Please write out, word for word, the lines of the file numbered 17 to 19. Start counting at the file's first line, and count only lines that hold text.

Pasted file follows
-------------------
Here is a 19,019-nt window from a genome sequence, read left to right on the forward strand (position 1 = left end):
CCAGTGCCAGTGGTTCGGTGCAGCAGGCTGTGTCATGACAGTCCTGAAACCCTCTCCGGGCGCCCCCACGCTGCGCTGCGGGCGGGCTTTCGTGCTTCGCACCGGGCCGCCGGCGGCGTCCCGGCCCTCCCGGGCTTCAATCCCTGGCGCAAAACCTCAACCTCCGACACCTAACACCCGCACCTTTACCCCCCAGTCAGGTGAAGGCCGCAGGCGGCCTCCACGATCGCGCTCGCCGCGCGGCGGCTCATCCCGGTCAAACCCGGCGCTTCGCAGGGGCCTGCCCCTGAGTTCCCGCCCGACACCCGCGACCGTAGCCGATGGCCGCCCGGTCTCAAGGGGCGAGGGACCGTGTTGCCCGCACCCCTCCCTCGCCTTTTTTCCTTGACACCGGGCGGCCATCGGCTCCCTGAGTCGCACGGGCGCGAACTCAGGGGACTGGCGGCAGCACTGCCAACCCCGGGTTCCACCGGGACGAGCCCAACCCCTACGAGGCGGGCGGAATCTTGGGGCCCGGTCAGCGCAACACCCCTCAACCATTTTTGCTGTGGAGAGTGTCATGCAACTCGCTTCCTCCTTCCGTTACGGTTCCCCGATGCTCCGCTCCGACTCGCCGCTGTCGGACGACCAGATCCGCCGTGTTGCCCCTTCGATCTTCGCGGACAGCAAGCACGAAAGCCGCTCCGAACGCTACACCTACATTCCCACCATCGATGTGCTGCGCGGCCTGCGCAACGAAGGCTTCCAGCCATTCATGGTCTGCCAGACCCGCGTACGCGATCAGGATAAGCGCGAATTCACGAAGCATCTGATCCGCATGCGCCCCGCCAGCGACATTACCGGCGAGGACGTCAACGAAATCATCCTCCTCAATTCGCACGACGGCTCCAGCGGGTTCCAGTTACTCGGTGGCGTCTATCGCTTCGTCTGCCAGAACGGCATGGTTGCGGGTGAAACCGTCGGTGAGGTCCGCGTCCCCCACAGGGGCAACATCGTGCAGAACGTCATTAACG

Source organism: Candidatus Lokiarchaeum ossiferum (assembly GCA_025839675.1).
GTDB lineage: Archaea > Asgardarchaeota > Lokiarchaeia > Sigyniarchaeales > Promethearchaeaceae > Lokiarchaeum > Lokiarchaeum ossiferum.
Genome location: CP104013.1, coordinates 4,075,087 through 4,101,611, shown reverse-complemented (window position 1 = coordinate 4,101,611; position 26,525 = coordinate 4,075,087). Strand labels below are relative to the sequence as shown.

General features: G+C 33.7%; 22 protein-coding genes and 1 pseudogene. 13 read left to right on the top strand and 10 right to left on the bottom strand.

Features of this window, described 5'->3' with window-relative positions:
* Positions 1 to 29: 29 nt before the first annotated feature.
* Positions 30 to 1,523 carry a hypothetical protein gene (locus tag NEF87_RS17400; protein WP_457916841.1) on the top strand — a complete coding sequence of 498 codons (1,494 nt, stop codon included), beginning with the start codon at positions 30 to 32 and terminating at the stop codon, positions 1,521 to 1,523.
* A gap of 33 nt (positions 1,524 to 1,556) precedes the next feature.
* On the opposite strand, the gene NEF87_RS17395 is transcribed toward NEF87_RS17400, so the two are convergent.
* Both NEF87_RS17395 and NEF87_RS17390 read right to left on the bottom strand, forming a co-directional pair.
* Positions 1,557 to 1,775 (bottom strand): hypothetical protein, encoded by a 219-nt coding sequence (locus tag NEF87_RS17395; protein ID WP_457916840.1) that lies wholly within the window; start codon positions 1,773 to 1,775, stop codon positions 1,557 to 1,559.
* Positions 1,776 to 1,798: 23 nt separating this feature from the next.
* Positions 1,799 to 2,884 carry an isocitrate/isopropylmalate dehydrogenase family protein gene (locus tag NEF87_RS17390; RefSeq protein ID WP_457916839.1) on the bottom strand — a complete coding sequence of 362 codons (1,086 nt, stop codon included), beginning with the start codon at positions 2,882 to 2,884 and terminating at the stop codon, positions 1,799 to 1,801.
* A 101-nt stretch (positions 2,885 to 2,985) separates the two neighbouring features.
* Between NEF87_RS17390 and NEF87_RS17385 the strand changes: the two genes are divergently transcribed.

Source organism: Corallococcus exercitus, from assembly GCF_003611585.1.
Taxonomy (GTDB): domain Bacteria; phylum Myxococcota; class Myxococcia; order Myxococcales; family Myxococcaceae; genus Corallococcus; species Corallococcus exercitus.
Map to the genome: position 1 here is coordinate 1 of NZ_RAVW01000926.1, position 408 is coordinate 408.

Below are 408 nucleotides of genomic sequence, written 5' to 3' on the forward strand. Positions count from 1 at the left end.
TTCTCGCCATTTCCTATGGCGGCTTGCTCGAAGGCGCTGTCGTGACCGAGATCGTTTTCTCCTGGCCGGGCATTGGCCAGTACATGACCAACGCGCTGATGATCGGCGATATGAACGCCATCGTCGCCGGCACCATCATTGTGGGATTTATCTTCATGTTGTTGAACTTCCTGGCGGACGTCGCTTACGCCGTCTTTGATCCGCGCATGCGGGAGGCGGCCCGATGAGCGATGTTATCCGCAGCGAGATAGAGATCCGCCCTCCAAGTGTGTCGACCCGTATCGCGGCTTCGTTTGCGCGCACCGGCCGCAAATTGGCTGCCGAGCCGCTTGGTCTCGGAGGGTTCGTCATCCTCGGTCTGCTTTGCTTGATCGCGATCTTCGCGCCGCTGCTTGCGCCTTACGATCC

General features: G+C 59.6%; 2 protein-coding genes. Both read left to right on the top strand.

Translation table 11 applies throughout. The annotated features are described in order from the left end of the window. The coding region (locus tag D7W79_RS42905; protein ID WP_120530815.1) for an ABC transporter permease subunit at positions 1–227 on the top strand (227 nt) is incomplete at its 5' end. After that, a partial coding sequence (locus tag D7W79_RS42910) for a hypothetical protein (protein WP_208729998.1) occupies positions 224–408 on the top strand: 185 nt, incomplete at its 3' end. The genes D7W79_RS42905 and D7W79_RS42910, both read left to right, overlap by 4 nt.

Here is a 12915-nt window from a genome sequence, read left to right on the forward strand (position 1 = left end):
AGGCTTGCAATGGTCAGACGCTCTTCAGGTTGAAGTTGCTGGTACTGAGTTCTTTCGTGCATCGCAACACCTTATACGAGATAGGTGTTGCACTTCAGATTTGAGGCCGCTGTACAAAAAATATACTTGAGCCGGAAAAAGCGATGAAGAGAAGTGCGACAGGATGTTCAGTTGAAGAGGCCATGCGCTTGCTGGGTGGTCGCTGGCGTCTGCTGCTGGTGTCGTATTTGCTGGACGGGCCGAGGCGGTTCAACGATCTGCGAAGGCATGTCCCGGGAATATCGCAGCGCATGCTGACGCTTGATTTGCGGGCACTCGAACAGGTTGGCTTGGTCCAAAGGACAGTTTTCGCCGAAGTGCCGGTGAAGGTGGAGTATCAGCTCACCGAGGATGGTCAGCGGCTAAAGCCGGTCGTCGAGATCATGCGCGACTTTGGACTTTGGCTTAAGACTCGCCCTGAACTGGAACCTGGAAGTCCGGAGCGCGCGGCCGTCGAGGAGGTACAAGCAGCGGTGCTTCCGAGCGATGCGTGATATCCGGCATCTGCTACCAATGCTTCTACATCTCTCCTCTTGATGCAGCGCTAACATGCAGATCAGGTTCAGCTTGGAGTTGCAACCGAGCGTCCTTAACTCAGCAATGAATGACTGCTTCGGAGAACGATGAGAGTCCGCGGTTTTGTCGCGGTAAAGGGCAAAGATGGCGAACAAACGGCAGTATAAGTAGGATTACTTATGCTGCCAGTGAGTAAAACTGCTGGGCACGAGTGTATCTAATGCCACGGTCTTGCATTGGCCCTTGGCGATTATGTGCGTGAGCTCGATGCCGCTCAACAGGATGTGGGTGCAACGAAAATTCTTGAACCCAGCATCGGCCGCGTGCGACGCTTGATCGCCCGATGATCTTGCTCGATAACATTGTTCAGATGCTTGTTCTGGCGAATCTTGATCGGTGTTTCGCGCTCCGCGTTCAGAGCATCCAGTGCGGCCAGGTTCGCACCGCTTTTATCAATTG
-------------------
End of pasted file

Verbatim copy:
* Between NEF87_RS17390 and NEF87_RS17385 the strand changes: the two genes are divergently transcribed.

Source organism: Corallococcus exercitus, from assembly GCF_003611585.1.
Taxonomy (GTDB): domain Bacteria; phylum Myxococcota; class Myxococcia; order Myxococcales; family Myxococcaceae; genus Corallococcus; species Corallococcus exercitus.